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The Tufts Daily
Where you read it first | Wednesday, June 19, 2024

For California’s sake, Gavin Newsom needs to stifle his presidential fantasies

Newsom’s attempts to moderate his politics are degrading his promises to California’s progressive voters.


California Governor Gavin Newsom is pictured in 2019.

On Oct. 23, California Governor Gavin Newsom became the first state governor to visit China in over four years. Despite mostly receiving attention for crashing into a Chinese elementary school student during a pickup basketball game, he framed the week-long trip as a way to discuss climate change and other issues with Chinese President Xi Jinping, even as U.S.-China relations continue to sour. This visit is also an indication of Newsom’s presidential aspirations, since hopefuls without experience in the field often begin their campaigns by building a foreign policy repertoire. While he has explicitly ruled out running in 2024, the Democratic field is wide open for 2028.  Newsom’s recent fundraising spree, coupled with his upcoming debate with Florida Governor Ron DeSantis, clearly indicate his aspirations for a higher office. However, Newsom’s ambitions are causing him to leave the interests of his constituent Californians behind.

While California as an independent nation-state would have the fifth largest economy in the world, over 800,000 residents moved out of the state between 2021 and 2022 primarily due to the rising cost of living. California also has 30% of the nation’s unhoused population, a number that only continues to increase. It is clear that change must happen, but Newsom has taken the opposite approach this year and recently vetoed over 100 bills that were sent to his desk by the state legislature. Policies that he vetoed include a cap on insulin prices, free condoms in public schools and a ban on caste discrimination. These bills should be common sense for a progressive state like California — the insulin price cap policy even has the backing of 88% of Americans nationwide. Newsom’s response was that the long-term costs are still passed down to consumers through higher premiums from health plans,” and, while he has a plan for California to start producing its own insulin, that will take at least a year, highlighting the importance of immediate change.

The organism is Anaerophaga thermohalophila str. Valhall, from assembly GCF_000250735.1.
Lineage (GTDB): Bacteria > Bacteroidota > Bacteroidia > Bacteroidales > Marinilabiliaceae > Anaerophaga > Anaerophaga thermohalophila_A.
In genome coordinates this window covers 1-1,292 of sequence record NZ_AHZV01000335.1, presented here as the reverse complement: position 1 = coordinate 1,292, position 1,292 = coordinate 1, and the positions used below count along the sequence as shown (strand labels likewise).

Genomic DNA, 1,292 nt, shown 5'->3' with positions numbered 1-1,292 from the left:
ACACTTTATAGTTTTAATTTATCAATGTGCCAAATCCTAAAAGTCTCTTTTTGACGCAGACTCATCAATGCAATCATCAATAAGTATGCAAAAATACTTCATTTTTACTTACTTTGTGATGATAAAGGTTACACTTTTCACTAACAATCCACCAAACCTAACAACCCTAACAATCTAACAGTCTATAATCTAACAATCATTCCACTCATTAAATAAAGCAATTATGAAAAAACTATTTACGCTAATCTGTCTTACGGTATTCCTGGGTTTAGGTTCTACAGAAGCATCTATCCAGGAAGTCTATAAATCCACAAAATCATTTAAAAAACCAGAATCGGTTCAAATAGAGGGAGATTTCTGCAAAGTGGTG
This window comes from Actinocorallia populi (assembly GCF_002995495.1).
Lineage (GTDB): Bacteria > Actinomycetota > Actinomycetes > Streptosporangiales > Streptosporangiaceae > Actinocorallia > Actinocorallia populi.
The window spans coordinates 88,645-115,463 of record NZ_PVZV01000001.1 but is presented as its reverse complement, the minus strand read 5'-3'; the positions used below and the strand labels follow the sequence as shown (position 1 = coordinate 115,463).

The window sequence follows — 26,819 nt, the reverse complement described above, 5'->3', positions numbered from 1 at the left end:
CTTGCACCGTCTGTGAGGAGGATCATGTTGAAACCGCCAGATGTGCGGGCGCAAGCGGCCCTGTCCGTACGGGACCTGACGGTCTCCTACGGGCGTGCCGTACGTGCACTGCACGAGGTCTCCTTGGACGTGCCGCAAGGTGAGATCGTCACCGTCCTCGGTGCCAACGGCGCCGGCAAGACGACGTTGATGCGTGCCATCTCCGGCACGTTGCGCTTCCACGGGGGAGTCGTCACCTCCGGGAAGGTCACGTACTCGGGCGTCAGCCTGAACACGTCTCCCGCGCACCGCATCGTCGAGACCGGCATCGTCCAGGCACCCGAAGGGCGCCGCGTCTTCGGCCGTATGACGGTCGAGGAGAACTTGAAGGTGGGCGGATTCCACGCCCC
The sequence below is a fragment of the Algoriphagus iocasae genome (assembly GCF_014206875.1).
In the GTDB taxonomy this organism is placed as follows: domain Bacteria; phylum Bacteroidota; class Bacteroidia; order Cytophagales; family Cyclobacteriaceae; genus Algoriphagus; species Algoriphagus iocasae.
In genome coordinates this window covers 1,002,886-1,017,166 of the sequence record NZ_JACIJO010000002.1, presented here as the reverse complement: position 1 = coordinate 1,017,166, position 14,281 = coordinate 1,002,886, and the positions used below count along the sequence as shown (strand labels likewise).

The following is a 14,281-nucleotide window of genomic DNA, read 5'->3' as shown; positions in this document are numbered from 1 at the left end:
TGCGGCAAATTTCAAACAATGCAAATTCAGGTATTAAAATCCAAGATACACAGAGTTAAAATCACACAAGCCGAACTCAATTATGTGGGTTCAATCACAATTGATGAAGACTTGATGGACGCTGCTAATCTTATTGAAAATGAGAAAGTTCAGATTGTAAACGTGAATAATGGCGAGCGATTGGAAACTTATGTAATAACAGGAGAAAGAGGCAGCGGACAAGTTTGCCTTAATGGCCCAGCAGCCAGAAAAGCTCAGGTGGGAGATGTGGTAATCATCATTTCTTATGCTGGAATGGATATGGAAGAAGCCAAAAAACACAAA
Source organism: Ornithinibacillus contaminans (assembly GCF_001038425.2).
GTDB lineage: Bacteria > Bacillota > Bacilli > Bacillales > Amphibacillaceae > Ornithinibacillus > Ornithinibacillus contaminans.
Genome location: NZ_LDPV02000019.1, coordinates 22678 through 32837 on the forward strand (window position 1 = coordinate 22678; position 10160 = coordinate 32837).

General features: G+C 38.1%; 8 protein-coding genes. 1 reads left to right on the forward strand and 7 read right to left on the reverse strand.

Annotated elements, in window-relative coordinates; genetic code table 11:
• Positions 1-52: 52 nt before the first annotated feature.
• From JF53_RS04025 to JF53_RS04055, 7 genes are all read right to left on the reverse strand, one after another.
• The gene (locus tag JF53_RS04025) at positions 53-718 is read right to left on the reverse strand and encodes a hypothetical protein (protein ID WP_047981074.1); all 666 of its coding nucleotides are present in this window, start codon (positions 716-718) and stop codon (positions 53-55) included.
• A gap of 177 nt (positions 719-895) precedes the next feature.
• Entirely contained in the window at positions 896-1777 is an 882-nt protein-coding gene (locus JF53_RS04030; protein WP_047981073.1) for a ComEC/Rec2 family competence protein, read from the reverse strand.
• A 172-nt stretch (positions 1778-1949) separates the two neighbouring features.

Newsom has been attacked by many prominent Republicans such as DeSantis, who believes that California is being ruined by Newsom’s “leftist government.” Newsom’s approval rating has fallen to just 12% among Republicans and he appears to be moderating his politics in order to widen his national appeal and avoid tying his name to controversial legislation. He is even backing down on his promise to fight climate change, despite signing the world’s first pathway to achieve carbon neutrality by 2045. Since signing the plan last year, Newsom has cut California’s climate spending by six billion dollars and vetoed a bill that would have invested in clean energy for its public schools, citing cost concerns. However, Newsom also opposed a proposition to raise taxes on the wealthy in order to fund investments in electric vehicles, so it’s clear that his main concern is not the budget deficit. Instead of trying to improve his national image by listening to the criticisms of non-Californian Republicans, he should do his job by signing bills that will help mitigate the issues that California faces.

While Newsom is seen as a potential successor to two-term hopeful President Joe Biden, California has never produced a Democratic nominee for the presidency, since its politics tend to be out of touch with the rest of the country. Democrats should instead look to candidates who can appeal to a wider range of voters and have experience winning in swing states. One rising star in the party who meets these criteria is Pennsylvania Governor Josh Shapiro, who won his race by almost 15 points in a state that Biden only carried by one.

Gavin Newsom needs to stop letting his ambitions get the best of him and remember his current job description — governor of the most populous state in the nation. However, I still think that there’s hope for California. When Newsom was mayor of San Francisco, he defied state law and issued marriage licenses to same-sex couples, a groundbreaking decision for the gay rights movement. I hope that Newsom can rediscover this courage and stop worrying about what his critics say. California needs a strong, progressive leader more than ever in order to prove Republicans wrong.